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Lovato partners with PACER to help stop bullying

Demi Lovato answers questions from the audience.

With the snip of a scissors, Disney Channel star Demi Lovato helped launch a new anti-bullying Web site Friday, Aug. 7.

Lovato, who was bullied when she was younger, has partnered with PACER Center's National Center for Bullying Prevention to help champion its anti-bullying movement.

"They say that sticks and stones can break your bones, but names can never hurt you," Lovato told a crowd of young fans, parents and PACER staff at the launch ceremony. "With my experience I've learned that's completely not true. Everything that was told to me or all the names I've been called have stuck with me until today. It can hurt."

Lovato urged everyone who is bullied to seek help from an adult, but also to continue to focus on positive things even when faced with negative messages.

"Just put your energy into good," she said.

She also had a message for those who think it's fun to harass people through threatening e-mails, phone calls and bullying in school.

Everyone should choose their words carefully, Lovato said, and build others up instead of tearing them down.

"It's unfortunate that people would spend their time doing that (bullying) instead of putting their energy into something better," she said.

Lovato said she hoped PACER officials and others would begin to work on legislation that would address verbal and cyber abuse. She urged teachers and school administrators to become more aware of bullying and begin to address all forms of such abuse.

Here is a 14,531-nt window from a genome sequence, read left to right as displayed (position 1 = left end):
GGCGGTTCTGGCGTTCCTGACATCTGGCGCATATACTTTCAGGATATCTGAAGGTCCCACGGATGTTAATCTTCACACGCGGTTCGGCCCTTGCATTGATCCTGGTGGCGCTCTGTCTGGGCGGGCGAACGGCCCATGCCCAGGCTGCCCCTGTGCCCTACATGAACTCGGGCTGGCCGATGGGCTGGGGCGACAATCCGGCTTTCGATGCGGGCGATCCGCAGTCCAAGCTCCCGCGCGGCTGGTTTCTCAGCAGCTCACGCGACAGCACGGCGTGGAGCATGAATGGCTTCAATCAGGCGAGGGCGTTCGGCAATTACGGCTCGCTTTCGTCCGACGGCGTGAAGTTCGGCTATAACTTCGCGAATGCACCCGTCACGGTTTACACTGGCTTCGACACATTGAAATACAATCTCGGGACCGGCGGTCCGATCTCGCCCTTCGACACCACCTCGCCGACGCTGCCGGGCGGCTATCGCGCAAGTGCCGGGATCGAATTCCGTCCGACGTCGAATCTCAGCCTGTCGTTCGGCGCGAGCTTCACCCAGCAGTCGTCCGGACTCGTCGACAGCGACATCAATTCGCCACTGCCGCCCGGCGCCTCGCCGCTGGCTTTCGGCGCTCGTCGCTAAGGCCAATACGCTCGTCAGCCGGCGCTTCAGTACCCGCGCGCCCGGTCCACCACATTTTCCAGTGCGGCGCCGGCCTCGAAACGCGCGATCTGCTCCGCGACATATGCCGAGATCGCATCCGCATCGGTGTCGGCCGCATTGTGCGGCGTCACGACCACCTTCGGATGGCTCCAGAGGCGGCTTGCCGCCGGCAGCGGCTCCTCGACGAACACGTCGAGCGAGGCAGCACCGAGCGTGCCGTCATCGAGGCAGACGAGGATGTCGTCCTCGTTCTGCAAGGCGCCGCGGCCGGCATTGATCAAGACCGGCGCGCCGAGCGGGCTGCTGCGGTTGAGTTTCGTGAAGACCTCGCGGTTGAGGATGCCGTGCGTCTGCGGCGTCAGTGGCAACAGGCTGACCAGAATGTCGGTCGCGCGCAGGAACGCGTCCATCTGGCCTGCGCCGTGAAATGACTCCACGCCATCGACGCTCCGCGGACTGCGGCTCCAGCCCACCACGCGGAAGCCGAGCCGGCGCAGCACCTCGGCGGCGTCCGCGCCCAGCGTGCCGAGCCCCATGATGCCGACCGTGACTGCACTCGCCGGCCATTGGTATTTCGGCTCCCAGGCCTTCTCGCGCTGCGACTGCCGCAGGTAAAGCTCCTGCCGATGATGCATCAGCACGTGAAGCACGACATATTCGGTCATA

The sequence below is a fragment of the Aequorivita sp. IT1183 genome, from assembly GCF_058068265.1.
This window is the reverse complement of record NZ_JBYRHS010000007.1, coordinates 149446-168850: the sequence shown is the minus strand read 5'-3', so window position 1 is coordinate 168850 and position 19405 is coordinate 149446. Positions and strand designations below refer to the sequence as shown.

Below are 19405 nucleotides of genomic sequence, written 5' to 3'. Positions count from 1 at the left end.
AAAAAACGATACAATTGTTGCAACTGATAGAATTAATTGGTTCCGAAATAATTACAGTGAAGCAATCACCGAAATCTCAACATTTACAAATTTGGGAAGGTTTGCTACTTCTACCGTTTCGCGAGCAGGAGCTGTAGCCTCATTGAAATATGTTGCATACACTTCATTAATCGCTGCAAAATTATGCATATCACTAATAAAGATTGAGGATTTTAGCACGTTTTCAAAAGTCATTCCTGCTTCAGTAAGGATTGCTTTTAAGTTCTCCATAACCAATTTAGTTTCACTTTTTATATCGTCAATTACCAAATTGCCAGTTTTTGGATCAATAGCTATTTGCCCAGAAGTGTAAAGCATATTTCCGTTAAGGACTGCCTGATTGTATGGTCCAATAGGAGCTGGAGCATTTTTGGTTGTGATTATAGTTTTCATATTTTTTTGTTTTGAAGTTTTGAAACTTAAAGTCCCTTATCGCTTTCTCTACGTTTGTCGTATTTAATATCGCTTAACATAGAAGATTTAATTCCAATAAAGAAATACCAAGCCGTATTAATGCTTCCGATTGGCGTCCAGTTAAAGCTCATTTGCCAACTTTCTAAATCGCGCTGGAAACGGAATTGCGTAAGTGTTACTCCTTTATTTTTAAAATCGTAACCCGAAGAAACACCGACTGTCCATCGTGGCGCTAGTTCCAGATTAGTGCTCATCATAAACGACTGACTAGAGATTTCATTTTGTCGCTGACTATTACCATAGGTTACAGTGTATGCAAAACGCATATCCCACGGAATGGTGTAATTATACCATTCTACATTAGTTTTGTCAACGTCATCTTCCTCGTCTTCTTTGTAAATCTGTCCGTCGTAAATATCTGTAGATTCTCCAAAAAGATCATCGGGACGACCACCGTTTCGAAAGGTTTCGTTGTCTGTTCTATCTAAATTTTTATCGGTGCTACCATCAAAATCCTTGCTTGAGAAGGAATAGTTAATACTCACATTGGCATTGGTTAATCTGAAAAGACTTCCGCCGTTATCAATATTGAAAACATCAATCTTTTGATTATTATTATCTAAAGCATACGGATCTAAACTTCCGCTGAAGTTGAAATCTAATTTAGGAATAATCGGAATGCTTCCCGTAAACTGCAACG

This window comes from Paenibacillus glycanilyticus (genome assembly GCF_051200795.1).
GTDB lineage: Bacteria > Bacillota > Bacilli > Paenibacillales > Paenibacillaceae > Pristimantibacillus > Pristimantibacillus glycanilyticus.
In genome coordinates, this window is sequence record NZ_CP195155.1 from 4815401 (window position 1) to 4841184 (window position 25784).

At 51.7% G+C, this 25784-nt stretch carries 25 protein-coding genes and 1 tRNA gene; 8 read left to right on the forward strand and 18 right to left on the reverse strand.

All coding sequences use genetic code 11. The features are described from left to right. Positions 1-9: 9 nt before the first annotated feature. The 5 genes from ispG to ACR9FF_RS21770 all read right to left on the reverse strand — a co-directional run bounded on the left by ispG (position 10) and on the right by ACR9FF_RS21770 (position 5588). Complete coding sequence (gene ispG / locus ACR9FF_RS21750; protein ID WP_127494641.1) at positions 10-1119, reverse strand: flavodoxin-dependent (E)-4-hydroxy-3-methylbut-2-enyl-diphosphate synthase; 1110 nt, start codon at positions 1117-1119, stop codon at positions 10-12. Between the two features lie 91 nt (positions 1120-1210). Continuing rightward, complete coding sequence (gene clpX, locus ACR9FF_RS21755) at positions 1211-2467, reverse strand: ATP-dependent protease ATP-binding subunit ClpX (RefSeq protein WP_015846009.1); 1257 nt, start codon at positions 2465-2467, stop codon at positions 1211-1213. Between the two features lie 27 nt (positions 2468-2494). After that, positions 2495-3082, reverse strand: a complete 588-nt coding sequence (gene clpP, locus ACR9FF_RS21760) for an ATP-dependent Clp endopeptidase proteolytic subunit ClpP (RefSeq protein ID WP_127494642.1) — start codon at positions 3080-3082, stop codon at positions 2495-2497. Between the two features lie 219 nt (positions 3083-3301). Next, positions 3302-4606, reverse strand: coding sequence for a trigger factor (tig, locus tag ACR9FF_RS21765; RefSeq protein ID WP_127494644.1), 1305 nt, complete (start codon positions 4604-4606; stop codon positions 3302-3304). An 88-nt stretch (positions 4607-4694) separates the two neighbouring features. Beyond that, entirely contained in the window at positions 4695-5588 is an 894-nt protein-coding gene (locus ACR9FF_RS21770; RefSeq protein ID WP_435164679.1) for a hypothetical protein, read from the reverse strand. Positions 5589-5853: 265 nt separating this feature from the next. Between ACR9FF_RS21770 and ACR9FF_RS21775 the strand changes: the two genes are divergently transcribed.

Paula F. Goldberg, executive director and co-founder of PACER, thanked Lovato for her help in promoting the new Web site and supporting the anti-bullying movement.

"We are so pleased that you're willing to take the risk and speak out and become part of the movement to help stop bullying," she said.

PACER, headquartered in Bloomington, Minn., has been working on the site for about two years, developing the materials with the help of teenage advisors. is a bullying prevention educational resource where teens themselves participate in the creative process of developing concepts, content, artwork and the voice for the site.

PACER will also promote its relationship with Lovato during its fourth annual National Bullying Prevention Awareness Week (Oct. 4-10). During that week, PACER encourages schools and communities nationwide to work together to increase awareness of the prevalence and impact of bullying on all children.

Families, students, schools, organizations and other groups can partner with PACER (at to prevent bullying in several ways. Activities and materials such as contests, toolkits and online bullying prevention training will be available at

According to a recent study by The National Association of School Psychologists and the U.S. Department of Justice, 160,000 kids of all ages stay home from school every day to avoid the stress that comes from being confronted by a bully or bullies.

As the launch ceremony concluded, Michael Keller, chief brand marketing chief for International Dairy Queen, led the crowd in a pledge.

With arms raised, everyone repeated, "the end of bullying begins with me."

Jeff Holmquist
Jeff Holmquist has been managing editor of the New Richmond News since 2004. He holds a bachelor's degree in journalism and business administration from the University of Wisconsin-River Falls. He has previously worked as editor in Wadena, Minn.; Detroit Lakes, Minn.; Hutchinson, Minn.; and Bloomington, Minn. He also was previously owner of the Osceola Sun, Stillwater Courier and Scandia Messenger along with his wife. Together they previously founded and published The Old Times newspaper for antiques and collectibles collectors; and Up!, a Christian magazine of hope and encouragement.
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